Dan Wakefield thinks he knows why his lifelong friend and fellow Hoosier novelist Kurt Vonnegut never wrote an autobiography.
“I think he would’ve considered that kind of pretentious,” says Wakefield.
Wakefield grew up with Vonnegut in Indianapolis and is author of such novels as Going All the Way. He was friends with the Slaughterhouse-Five and Cat’s Cradle author from the time they met in 1963 to Vonnegut’s death in 2007.
Wakefield’s new book, for which he acted as editor, is Kurt Vonnegut: Letters. The book presents letters Vonnegut wrote over sixty years to his children and colleagues, friends and adversaries.
“I Sold Eleven Copies”
In one of Wakefield’s favorite letters, Vonnegut described an event that took place in an Indianapolis book signing.
“When Slaughterhouse Five came out and was a bestseller throughout the country,” Wakefield says, “people were lined up around the block to get his autograph. But when he was in Indianapolis, he wrote me a letter and he said, ‘I spent the afternoon at L.S. Ayers bookstore signing copies of my book. I sold eleven copies, all of them to relatives, I swear to God.’”
The letters are arranged by decade from the 1940s to the 2000s. Wakefield’s explanatory notes precede those letters that contain what might be arcane references for some readers. Vonnegut fans will be pleased to find that the author’s distinctive off-the-wall sense of humor that animates his fiction comes across in his letters as well.
“He never put on any airs in his writing or in his conversation or in his talks,” Wakefield says. “His persona is always there whether he’s writing stories or novels or letters.”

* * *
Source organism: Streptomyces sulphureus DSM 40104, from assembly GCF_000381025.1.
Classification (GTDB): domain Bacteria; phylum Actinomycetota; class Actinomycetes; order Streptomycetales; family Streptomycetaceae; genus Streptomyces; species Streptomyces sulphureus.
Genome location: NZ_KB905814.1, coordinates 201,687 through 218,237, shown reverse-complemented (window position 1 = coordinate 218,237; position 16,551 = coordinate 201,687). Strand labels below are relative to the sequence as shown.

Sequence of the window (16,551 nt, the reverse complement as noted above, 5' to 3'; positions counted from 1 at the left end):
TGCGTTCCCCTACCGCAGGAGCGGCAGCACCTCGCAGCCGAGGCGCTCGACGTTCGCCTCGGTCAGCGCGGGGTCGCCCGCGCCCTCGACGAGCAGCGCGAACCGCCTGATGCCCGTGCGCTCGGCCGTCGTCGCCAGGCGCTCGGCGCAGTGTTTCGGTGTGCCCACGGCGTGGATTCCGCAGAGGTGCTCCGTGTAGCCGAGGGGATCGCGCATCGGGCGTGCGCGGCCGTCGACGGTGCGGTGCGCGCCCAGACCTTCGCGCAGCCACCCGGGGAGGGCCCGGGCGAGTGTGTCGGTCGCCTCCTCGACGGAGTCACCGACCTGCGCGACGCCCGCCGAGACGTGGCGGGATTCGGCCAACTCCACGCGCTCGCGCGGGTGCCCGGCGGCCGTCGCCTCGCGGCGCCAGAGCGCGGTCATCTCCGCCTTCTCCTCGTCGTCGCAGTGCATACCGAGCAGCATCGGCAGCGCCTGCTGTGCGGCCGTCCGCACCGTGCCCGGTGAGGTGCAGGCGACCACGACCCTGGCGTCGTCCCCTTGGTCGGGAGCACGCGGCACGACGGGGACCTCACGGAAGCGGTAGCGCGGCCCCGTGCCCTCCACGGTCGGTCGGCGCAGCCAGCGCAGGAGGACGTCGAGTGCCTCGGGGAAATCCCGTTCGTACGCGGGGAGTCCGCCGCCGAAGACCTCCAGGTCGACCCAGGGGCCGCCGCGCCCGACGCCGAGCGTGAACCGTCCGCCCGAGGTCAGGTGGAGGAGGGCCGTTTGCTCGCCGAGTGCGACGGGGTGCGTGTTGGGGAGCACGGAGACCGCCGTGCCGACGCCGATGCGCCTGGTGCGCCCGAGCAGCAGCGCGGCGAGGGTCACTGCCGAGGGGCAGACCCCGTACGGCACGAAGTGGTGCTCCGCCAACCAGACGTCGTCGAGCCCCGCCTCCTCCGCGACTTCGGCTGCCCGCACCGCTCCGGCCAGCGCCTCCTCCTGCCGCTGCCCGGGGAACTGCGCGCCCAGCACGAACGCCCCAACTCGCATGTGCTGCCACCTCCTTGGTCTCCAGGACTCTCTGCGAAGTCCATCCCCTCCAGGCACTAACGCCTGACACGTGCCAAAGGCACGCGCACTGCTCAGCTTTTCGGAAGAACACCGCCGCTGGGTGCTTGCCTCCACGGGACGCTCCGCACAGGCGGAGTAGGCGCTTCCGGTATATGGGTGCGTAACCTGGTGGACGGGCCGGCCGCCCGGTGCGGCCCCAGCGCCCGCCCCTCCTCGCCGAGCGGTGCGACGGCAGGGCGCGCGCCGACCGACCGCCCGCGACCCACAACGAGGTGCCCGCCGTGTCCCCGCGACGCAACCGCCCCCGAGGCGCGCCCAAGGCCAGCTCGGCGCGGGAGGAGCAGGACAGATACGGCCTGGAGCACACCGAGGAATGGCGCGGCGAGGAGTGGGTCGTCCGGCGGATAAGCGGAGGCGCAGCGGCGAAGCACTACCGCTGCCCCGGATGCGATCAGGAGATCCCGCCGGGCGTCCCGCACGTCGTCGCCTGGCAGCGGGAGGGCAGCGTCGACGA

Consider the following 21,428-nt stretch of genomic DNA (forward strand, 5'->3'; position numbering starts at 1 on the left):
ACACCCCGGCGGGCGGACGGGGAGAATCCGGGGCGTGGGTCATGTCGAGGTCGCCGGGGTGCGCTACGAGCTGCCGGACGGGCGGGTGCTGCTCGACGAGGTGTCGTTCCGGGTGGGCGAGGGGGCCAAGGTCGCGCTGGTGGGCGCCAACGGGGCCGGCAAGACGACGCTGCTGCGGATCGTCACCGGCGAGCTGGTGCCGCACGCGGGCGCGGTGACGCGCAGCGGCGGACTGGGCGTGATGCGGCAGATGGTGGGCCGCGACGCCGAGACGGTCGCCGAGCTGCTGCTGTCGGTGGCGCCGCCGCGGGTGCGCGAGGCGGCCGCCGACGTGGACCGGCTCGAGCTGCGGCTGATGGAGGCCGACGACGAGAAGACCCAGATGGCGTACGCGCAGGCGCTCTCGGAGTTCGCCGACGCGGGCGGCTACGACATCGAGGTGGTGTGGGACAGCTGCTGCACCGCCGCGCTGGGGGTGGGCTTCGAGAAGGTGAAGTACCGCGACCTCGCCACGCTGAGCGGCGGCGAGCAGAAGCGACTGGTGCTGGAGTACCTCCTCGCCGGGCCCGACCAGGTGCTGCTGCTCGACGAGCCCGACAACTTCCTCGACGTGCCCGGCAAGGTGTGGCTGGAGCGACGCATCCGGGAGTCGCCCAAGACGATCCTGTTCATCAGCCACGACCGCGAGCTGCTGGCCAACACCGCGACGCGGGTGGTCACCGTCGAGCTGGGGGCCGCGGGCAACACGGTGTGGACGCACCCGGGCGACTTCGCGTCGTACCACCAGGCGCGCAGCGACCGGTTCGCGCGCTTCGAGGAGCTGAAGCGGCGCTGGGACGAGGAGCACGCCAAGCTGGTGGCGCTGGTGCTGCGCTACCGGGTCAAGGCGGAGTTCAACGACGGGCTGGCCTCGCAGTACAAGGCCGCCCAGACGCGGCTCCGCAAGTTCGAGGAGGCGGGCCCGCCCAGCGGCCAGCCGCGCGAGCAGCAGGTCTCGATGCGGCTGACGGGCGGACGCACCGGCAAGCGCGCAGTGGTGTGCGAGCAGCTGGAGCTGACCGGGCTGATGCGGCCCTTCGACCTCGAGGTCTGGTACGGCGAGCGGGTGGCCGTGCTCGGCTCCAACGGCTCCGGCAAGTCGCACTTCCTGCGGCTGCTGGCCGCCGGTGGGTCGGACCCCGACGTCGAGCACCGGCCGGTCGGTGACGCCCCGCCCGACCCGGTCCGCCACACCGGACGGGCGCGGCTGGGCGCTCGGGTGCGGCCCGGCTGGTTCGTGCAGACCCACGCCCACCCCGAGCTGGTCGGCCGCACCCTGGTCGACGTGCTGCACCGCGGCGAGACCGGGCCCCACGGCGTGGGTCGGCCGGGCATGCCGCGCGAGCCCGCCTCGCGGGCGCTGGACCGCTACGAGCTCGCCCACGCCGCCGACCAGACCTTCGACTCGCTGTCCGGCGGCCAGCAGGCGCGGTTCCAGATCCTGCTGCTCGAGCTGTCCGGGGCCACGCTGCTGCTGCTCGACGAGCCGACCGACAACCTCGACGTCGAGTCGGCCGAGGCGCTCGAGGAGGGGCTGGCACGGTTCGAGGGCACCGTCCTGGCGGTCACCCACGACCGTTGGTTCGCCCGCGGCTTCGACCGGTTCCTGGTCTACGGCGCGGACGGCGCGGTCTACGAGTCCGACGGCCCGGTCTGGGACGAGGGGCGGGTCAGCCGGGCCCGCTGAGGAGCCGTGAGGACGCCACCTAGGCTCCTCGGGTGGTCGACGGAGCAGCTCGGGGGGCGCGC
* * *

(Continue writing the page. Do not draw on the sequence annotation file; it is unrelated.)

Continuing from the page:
Finding Relief In Writing
In 1992, Vonnegut wrote from his home in Sagaponack, New York, to Marc Leeds, an academic who championed his writing.
It has always been the case with me that when my life is a mess I can find some relief by writing. So I am, after a year of hacking out trash on my IBM Selectric, at last in control of material which can be another novel. It is called Timequake. Like this country, it should be completely finished in another year.
From Father To Daughter
Vonnegut’s first marriage was to his high school sweetheart, Jane Cox, a Swarthmore graduate who had him read The Brothers Karamazov on their honeymoon. His second was to photographer Jill Krementz. In 1971, he wrote to his daughter Nanette about these relationships.
Dear old Nanny—
You certainly deserve a letter from me. A hundred letters would be more like it, I love you so.
I still love your mother, but we can’t be together much without fighting. We have tried to do things about this, but nothing helps, and each fight hurts more than the last one.
I wasn’t stolen away by another woman. I don’t think people can steal other people. I simply went away because the fighting was making everybody so unhappy. . . . And, as you know perfectly well, people need people. And Jill is who I have now.
Angry Letter To North Dakota
Many of the letters display Vonnegut’s distinctive verbal slapstick, but in a 1973 letter to Charles McCarthy, chairman of the Drake School Board in Drake, North Dakota, Vonnegut got serious. He wrote to the chairman after the board had removed Slaughterhouse Five from its curriculum.
Dear Mr. McCarthy:
[. . .] I am among those American writers whose books have been destroyed in the now famous furnace of your school. . . .
I read in the newspaper that your community is mystified by the outcry from all over the country about what you have done. Well, you have discovered that Drake is a part of American civilization, and your fellow Americans can’t stand it that you have behaved in such an uncivilized way. . . .
[. . .]Perhaps you will learn from this that books are sacred to free men for very good reasons, and that wars have been fought against nations which hate books and burn them. If you are an American, you must allow all ideas to circulate freely in your community, not merely your own. . . .
Kurt Vonnegut, Jr.
Does Wakefield think the book could stand in for the autobiography that Vonnegut never wrote?
“Yes, the most wonderful kind of autobiography. It tells the story of his career, his life, in a way that I think nobody else could. It’s expressed in his letters very eloquently.”